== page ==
Opinion of the Court by Justice COOPER.
The issue presented by this appeal is whether the Governor of the Commonwealth of Kentucky may order money drawn from the state treasury to fund the operations of the executive department of government if the General Assembly fails to appropriate funds for that purpose. The issue arose when the General Assembly adjourned sine die on April 14, 2004, without adopting an executive department budget bill for the 2004-06 biennium.
Unlike some state constitutions, e.g., Cal. Const. art. IV, § 12(c), the Constitution of Kentucky does not require a state "budget." It does, however, require that any such budget be balanced. That constitutional requirement derives from Sections 49, 50, and 171, which together authorize and require the General Assembly to raise revenues sufficient to pay the debts and expenses of government. See generally Dalton v. State Prop. & Bldg. Comm'n, 304 S.W.2d 342, 347-51 (Ky.1957); State Budget Comm'n v. Lebus, 244 Ky. 700, 51 S.W.2d 965 (1932). The first statutory provisions describing a budgeting process were enacted in 1918 and compiled at KS § 1992, et seq. 1918 Ky. Acts, ch. 12. The present version, KRS Chapter 48, is a comprehensive scheme that describes the process for preparing and enacting a "budget bill" by which the revenues of the Commonwealth are appropriated for the operation of the three departments of government during the ensuing biennium. KRS 48.300(1). All provisions of a budget bill expire at the conclusion of the second fiscal year of the biennium. KRS 48.310(1). If a budget bill is enacted at an extraordinary session, Ky. Const. § 80, its provisions expire on "July 1 of the year in which the next even-numbered year regular session takes place." KRS 48.310(1).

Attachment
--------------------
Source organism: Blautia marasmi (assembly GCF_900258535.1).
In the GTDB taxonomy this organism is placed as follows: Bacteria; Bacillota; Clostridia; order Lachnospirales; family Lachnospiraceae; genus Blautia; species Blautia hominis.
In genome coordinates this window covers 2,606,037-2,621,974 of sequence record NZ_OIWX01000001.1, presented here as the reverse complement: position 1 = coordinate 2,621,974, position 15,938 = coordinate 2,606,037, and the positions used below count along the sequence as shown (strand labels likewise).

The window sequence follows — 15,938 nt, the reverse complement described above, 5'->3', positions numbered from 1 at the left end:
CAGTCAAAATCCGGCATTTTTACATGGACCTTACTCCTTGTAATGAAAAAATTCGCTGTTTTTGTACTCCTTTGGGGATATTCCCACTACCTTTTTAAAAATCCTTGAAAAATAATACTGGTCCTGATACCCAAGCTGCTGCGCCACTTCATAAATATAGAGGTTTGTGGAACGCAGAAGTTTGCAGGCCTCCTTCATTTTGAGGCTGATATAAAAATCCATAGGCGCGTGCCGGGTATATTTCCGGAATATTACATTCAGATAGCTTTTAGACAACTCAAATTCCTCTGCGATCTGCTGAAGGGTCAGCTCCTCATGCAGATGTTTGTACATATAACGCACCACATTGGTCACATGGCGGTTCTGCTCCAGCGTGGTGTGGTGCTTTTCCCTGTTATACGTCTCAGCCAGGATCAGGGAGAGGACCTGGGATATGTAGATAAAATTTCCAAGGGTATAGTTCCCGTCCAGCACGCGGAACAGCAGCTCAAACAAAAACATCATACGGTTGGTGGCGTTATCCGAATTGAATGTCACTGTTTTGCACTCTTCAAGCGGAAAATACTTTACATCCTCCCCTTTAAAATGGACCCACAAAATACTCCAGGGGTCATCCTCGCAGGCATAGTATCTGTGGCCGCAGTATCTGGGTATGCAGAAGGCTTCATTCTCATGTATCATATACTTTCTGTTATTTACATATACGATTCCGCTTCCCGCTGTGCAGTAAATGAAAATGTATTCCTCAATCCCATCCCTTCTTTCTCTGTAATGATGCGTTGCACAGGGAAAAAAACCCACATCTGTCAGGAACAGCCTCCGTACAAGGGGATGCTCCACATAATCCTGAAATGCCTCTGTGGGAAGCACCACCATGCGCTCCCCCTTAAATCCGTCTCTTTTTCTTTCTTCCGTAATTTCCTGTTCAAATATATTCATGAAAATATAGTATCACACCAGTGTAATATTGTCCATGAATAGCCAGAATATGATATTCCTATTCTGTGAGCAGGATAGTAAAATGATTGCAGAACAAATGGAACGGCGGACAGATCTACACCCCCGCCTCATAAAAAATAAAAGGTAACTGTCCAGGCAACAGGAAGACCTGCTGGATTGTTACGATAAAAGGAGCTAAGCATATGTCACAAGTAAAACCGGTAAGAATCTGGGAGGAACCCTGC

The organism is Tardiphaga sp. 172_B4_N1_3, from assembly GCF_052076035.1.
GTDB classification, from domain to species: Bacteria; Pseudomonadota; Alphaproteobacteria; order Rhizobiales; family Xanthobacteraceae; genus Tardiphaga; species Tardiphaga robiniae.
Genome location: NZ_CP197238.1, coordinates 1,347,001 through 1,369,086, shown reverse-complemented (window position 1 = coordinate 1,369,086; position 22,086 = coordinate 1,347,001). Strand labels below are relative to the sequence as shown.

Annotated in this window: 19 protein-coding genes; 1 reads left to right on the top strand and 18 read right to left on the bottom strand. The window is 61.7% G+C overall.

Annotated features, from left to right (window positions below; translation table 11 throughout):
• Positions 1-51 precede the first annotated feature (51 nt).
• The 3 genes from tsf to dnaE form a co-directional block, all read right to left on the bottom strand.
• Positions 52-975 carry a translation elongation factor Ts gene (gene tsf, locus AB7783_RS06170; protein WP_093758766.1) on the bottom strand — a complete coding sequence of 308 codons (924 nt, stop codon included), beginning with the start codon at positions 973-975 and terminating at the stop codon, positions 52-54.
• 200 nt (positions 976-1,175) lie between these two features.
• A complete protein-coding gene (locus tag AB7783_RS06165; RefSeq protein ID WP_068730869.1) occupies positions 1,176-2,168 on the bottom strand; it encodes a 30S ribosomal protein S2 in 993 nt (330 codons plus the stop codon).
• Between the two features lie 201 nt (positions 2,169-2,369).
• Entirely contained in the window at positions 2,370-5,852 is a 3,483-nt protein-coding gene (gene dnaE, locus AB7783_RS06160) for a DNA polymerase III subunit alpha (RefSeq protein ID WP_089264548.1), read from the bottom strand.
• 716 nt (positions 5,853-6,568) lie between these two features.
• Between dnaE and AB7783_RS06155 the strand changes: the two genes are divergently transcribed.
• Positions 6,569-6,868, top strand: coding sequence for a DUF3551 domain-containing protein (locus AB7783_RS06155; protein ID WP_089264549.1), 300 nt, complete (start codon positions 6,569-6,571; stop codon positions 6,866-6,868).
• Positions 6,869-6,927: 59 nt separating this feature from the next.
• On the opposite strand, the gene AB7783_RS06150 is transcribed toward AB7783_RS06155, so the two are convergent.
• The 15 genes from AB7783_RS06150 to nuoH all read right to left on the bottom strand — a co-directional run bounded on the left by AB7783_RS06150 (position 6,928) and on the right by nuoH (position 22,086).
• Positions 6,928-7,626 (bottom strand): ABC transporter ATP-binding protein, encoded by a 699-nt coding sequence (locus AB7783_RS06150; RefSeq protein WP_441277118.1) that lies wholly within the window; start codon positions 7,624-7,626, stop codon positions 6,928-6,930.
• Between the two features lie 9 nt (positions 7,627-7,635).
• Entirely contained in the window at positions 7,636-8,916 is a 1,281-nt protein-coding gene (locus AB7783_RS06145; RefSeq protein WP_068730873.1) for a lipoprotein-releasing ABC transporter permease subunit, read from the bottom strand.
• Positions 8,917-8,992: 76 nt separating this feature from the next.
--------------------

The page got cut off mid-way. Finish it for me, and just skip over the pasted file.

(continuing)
Prior to 2001, the General Assembly met in regular legislative session only for sixty legislative days in even-numbered years. Ky. Const. §§ 36 (unamended), 42 (unamended). Necessarily, the budget bill for the next biennium was enacted during those sessions. Sections 36 and 42 were amended in 2000 to add an additional regular session of thirty legislative days in oddnumbered years. Id. (as amended). However, because all existing budget bills expire on July 1 of even-numbered years, the General Assembly has continued to address budget issues during the sixty-day even-numbered-year sessions. On three occasions within a ten-year period, the General Assembly adjourned its sixty-day regular session without enacting an executive department budget bill for the next biennium. On the first occasion, 1994, Governor Jones reconvened the General Assembly into an extraordinary session, during which the members resolved their